Tech Making Criminal's World Smaller

After watching the recent series of Underbelly, which was set in the 1970s, you forget how good the criminals had it back in the day. None of the state police forces worked in tandem, there were no databases, and DNA evidence wasn't even on the radar.

Today, being a criminal must be hard work – not just to earn a dollar but to stay one step ahead of the law. Think about it – there are street cameras everywhere; there is a DNA database that is being added to every day; there are new ways of tracing criminal activity; databases are shared by a mere click of the button; and the Internet can get a criminal's ugly mug to millions of people in a matter of seconds.

Take William Stewart for instance, who has become a bit of a folk hero in New Zealand over the past few weeks. This guy, if he wants to stay free, would not want his face plastered all over the Internet. Now he has, not one, but two Facebook pages dedicated to his exploits and some wily entrepreneur has started selling Billy the Hunted One t-shirts online.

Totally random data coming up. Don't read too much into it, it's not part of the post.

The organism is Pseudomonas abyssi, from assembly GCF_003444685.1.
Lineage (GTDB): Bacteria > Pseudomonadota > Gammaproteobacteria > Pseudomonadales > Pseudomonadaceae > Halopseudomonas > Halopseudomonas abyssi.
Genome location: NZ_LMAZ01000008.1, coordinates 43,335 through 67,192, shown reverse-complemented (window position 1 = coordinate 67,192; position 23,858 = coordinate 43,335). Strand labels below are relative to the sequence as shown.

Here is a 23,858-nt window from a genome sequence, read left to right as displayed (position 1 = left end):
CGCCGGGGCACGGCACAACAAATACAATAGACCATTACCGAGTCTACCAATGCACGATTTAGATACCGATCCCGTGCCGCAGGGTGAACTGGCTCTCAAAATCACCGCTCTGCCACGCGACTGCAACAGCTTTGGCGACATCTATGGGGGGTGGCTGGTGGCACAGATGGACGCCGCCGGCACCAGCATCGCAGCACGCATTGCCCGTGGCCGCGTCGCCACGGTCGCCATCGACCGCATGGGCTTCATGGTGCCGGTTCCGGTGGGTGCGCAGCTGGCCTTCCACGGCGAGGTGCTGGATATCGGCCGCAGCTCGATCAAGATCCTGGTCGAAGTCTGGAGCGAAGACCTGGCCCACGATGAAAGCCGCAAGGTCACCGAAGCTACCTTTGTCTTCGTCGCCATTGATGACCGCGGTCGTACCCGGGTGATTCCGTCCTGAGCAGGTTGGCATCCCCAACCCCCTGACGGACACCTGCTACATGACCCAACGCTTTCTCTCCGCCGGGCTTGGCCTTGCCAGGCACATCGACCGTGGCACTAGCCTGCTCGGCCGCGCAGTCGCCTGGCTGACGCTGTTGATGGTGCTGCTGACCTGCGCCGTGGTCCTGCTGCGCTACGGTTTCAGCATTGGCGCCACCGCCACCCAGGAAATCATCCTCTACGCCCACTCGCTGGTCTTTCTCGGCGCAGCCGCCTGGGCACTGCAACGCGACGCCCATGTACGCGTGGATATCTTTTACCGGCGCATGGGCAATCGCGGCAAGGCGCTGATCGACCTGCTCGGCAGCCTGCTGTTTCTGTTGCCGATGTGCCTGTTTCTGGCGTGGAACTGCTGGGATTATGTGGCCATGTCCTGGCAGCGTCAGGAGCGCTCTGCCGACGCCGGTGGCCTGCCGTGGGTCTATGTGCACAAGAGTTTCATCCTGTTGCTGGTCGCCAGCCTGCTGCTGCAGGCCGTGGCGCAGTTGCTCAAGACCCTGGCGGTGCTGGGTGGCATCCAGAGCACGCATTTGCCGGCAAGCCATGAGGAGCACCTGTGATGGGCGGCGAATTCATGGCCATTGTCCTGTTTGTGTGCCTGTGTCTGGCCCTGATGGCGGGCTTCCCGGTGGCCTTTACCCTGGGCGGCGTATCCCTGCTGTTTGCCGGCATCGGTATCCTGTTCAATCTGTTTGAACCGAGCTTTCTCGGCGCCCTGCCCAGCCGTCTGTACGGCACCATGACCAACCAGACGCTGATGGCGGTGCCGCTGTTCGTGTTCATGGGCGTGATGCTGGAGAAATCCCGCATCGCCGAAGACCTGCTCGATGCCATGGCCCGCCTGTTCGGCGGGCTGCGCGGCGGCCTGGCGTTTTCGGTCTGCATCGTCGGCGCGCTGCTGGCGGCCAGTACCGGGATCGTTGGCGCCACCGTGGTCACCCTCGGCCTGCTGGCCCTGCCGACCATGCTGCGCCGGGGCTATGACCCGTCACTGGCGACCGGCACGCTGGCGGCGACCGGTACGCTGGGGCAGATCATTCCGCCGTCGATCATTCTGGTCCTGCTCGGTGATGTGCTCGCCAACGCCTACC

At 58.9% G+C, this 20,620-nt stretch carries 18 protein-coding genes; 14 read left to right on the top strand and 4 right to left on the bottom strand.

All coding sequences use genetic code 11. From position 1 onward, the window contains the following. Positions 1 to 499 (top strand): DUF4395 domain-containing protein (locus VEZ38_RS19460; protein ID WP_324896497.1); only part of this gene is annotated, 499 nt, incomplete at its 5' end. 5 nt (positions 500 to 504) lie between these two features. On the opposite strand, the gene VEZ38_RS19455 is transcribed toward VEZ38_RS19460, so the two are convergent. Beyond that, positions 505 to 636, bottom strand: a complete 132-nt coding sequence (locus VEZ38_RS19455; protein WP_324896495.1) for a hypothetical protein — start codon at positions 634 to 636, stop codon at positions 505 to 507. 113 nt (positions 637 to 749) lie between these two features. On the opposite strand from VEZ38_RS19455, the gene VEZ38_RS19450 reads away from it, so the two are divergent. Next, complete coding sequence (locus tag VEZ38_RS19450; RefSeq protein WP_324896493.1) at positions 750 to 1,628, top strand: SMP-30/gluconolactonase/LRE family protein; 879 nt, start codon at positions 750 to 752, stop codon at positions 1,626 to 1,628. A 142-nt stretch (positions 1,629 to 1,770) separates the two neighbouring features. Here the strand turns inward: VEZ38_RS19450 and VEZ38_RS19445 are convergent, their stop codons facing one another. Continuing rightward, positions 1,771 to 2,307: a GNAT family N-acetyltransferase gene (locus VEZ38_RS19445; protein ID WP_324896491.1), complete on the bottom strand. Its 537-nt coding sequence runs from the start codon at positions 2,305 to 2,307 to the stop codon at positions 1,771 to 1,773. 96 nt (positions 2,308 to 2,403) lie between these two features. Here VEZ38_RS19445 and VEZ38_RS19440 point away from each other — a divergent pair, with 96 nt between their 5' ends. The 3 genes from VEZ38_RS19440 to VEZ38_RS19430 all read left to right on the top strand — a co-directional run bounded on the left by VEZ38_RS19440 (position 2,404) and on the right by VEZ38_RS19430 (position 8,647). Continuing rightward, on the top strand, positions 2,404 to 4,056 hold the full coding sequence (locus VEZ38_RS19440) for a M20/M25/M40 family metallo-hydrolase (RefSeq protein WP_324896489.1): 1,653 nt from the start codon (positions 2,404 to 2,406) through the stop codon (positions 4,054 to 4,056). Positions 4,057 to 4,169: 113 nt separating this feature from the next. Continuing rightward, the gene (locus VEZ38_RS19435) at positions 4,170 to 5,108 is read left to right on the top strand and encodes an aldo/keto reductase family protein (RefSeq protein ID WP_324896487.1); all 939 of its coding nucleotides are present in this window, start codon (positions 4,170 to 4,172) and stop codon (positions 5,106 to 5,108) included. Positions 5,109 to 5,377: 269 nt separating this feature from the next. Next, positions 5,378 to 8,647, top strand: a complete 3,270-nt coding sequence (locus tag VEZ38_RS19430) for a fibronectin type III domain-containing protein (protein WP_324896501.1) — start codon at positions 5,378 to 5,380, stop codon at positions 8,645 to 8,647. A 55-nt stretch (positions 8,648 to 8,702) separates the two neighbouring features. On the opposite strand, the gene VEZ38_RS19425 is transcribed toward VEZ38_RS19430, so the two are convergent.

Dont' get me wrong, I'm not that naïve to think that criminals haven't also moved with the times and are using technology to help their cause, too. They can track police scanners, use mobile phones to talk to each other, and, especially in the case of cybercrime, have found fresh fields to do what they do.

However, I can't help but feel that technology has given law enforcement more help than the criminal. Here's hoping it continues.